Understanding Relative vs Full Paths
Sometimes Revu needs to store information regarding the link between two files. For example, when a hyperlink is configured to open another PDF, Revu needs to know where that PDF resides. Similarly, there are aspects of Revu's Profiles called "dependencies" (tool sets, hatch patterns, line style sets, and bookmarks Structures™) that exist as separate files (so they can be shared); in order to access them when in a given Profile, Revu needs to know where these dependency files are.
To this end, Revu has two ways of storing the locations of files: by the full path to its folder (Full Path), or relative to the location of whatever is accessing it (Relative Path). For most users, either choice will work fine in most situations. The distinction becomes important when either or both files are moved.
For the purposes of this discussion, we'll consider the case of a PDF (Able file.pdf) with a hyperlink on it that is configured to open a second PDF (Baker file.pdf), but the principles apply to Profile dependencies the same; just substitute Able file.pdf for the Profile and Baker file.pdf for the dependency.
The first thing to understand about Relative Path vs Full Path is that they are just different ways for Revu to save the location of a file. Most people are already used to Full Paths: this saves the full folder path to the file. For example, in the hyperlink configuration shown below, Use Relative Paths is turned off, so the full path to the linked file (Baker file.pdf) is used.
The full folder path is saved (C:\Projects\Baker Project\Baker file.pdf). It doesn't matter where Able file.pdf is when the full path is saved; so long as it's anywhere on the same computer, it will be able to find Baker file.pdf (it still needs to be on the same computer in this example, however, so that it is looking in the correct C:\ drive).
On the other hand, the location of Baker file.pdf can be saved according to its position relative to Able file.pdf by turning Use Relative Paths on, as shown below.
In this case, Revu does not know what drive Baker file.pdf resides on; what it does know is that, starting from the current location of Able file.pdf, it needs to go up one folder and find a folder called Baker Project.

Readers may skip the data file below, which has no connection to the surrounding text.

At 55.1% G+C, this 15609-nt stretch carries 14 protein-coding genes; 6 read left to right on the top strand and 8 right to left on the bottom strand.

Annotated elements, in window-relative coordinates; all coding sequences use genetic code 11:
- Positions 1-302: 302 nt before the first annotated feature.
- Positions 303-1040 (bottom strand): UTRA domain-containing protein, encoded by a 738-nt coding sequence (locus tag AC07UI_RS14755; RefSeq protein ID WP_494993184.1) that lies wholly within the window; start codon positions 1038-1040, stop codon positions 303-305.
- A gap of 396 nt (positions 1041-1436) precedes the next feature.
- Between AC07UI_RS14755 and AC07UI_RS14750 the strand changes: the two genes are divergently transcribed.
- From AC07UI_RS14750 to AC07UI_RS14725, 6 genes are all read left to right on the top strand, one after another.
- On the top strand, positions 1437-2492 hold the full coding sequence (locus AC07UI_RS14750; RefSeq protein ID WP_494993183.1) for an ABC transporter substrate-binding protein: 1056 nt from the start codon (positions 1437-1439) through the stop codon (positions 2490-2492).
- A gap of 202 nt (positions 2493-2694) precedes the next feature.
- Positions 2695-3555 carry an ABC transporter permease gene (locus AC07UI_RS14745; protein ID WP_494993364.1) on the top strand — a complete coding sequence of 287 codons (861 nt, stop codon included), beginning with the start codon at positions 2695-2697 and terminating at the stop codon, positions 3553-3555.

In the Relative Path example above, the folder structure looks like this:
Since Able Project and Baker Project are in the same folder (Projects), the relative path from Able file.pdf to Baker file.pdf is simply go up to their common folder (Projects) and from there, go into the Baker Project folder to find Baker file.pdf.
The advantage of Relative Path is that it doesn't matter what folder Able Project and Baker Project are in; that information is not saved and Revu has no knowledge of it. All that matters is that both are in the same folder. So if you copied the Able Project and Baker Project folders and moved them to a different computer, so long as you moved both into the same folder, you could open Able file.pdf and the hyperlink to Baker file.pdf would still work. This makes projects very portable, so long as they are moved together and their relative positions are maintained (in this example, this could be accomplished simply by copying the Projects folder and all of its subfolders over to the new location).
The disadvantage of Relative Path is that both the file with the hyperlink (Able file.pdf) and the file being linked to (Baker file.pdf) need to be moved together. If just one or the other is moved, the link breaks.
As might be expected, the main disadvantage of Relative Path is the main advantage of Full Path and vice versa: when a Full Path is used, Able file.pdf can be moved anywhere without needing to move Baker file.pdf at all, so long as Baker file.pdf is accessible from Able file.pdf's new location. Therein, however, also lies a disadvantage to Full Path.
Consider the previous example where Able file.pdf and Baker file.pdf are both saved in folders on the C:\ drive. Now, if that's the case, and you saved the location of Baker file.pdf as a Full Path, you could move Able file.pdf anywhere on the same computer (to a different folder or even to a different drive) and it the hyperlink should still work, because the path C:\Projects\Baker Project would still be valid. Move Able file.pdf to a different computer, however, and the link will break as it will be looking it a different C:\ drive for Baker file.pdf.
But let's say that Baker file.pdf isn't saved on the C:\ drive, but is on a network drive. In that case, saving the Full Path is useful because, no matter where Able file.pdf is moved, so long as it's on a computer that has access to that network, the link to Baker file.pdf will continue to work.